Design Challenge: Gumdrop Towers

What You Need

  • Gumdrops (or any other soft material like fruit snacks, marshmallows,  modeling clay, etc.)
  • Toothpicks
  • Ruler or tape measure
  • Pen and paper for brainstorming and note-taking
  • Optional: a small piece of cardboard (cut to fit at the top of the finished structure)
  • Optional: at least 20 pennies (feel free to add more)

What You Do

  1. Give your child some gumdrops (or fruit snacks, marshmallows, or small balls of modeling clay) and toothpicks to start. Allow your child to explore the materials by asking them to build whatever they would like.
  2. After allowing your child to build freely for a while, ask them to take some notes on their creation. Ask your child to draw their design. Then, help your child measure and write down the height and width of the structure.
  3. Now, explain the design challenge to your child.
    • Tell them their goal is to design a tower using gumdrop candies (or whatever material you provide) and toothpicks. The structure should be as tall as possible and be able to stand on its own without falling down.
  4. Ask your child to brainstorm ways in which they could change their current creation or build something completely new. For example, ask your child to build a structure that is narrower and taller. 
  5. After your child has finished brainstorming, ask them to choose one of their ideas to build. Make sure to remind your child of the overall goal of their design.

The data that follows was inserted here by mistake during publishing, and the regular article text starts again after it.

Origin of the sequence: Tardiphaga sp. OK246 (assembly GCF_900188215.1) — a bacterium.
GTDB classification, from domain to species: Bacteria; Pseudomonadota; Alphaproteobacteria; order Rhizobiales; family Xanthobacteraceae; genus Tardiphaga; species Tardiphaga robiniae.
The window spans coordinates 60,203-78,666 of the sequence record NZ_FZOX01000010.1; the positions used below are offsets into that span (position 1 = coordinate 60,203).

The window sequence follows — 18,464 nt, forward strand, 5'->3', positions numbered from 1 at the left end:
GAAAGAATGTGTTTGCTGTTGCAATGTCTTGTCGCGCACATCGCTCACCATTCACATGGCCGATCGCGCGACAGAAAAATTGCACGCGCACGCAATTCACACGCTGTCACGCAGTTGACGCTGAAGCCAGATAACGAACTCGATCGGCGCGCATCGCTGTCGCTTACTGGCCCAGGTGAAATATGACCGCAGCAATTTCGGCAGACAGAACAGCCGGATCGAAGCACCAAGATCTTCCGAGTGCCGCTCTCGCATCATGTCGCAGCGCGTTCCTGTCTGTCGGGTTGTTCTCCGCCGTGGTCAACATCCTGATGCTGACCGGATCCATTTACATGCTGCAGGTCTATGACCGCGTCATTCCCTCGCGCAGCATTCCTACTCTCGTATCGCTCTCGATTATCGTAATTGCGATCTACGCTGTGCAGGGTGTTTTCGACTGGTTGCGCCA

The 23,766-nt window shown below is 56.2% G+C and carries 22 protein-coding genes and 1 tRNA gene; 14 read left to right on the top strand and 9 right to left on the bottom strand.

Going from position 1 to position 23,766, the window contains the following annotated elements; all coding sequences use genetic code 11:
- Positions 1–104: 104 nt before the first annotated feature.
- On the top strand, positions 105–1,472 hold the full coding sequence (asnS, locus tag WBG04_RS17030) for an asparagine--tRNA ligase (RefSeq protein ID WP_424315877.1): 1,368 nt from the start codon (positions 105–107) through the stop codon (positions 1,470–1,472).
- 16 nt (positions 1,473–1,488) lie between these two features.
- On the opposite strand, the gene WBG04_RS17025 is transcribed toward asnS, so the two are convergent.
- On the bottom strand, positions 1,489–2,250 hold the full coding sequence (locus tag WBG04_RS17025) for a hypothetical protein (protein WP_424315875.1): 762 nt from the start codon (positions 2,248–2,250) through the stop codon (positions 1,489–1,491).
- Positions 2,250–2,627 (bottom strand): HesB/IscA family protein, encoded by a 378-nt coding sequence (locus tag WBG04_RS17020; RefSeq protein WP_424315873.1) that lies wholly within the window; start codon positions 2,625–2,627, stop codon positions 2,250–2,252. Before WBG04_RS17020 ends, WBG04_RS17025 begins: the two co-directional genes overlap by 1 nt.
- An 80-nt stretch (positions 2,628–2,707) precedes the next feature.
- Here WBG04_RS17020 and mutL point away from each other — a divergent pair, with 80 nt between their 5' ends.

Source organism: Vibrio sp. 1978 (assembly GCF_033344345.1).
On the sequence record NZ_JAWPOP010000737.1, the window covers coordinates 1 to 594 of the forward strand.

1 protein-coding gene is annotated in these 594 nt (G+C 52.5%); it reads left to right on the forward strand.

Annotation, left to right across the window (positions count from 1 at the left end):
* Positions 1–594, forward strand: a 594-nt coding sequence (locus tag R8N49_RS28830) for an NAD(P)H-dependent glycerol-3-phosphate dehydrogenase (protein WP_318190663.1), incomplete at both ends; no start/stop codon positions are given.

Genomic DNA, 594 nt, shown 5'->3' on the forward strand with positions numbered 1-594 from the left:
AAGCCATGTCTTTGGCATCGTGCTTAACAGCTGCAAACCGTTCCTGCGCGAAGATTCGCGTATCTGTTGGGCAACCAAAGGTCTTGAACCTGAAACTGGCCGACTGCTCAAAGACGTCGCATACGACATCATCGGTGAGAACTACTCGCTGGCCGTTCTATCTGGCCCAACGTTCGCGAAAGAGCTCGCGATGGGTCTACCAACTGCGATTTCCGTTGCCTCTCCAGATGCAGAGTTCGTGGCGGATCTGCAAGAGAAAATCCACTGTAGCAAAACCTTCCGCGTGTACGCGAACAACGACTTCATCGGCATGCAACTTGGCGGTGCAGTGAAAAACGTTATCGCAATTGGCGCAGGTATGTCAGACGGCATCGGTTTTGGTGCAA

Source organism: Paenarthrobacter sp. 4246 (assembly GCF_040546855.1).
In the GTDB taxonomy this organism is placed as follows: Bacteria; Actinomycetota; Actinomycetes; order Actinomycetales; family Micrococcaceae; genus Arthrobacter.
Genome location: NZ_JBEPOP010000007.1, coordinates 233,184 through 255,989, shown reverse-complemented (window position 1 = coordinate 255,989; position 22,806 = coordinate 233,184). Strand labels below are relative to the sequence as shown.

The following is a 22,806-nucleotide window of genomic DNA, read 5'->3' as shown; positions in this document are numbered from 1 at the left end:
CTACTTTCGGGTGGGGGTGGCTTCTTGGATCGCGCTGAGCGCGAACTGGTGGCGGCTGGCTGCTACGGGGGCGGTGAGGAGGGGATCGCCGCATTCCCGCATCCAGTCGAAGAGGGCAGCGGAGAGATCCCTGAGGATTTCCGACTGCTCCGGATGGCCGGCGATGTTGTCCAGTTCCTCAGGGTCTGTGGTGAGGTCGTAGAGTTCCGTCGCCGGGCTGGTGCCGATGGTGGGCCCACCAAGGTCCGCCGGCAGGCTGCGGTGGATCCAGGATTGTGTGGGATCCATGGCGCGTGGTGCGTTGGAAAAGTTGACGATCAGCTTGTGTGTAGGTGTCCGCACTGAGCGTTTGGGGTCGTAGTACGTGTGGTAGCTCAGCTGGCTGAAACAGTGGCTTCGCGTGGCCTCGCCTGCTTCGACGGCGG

• This is an important step of the design thinking process because it teaches your child to prioritize the functionality of their design over personal preferences, and it prevents them from getting too emotionally attached to one design.
  6. Now it is time for your child to actually build, or prototype, their design! Give your child room to test and create on their own, but help out if they need assistance.
  7. Once your child has finished building, help them to test their prototype.  
    • If their prototype stands on its own, congratulate them on their success!
    • If your child’s design does not stand on its own, ask them what they think went wrong. Have your child go back to the original brainstorming and prototyping stages. Ask your child to redesign their structure and continue brainstorming and prototyping until their design is successful.
    • Once your child has a tower that can stand on its own, consider one of the following activities:
      • Measure the height of the tower and challenge them to make an even taller tower.
      • Try placing a piece of cardboard on top of the tower and add pennies until the tower fails. Then, challenge your child to build a new design that can hold more pennies than their previous design.
  8. To finish the activity, ask your child a few final questions.
    • What did they learn during the initial exploration of the materials?
    • What different types of designs worked or did not work in each challenge?
    • What was the most challenging part of the activity? What was the most fun part?

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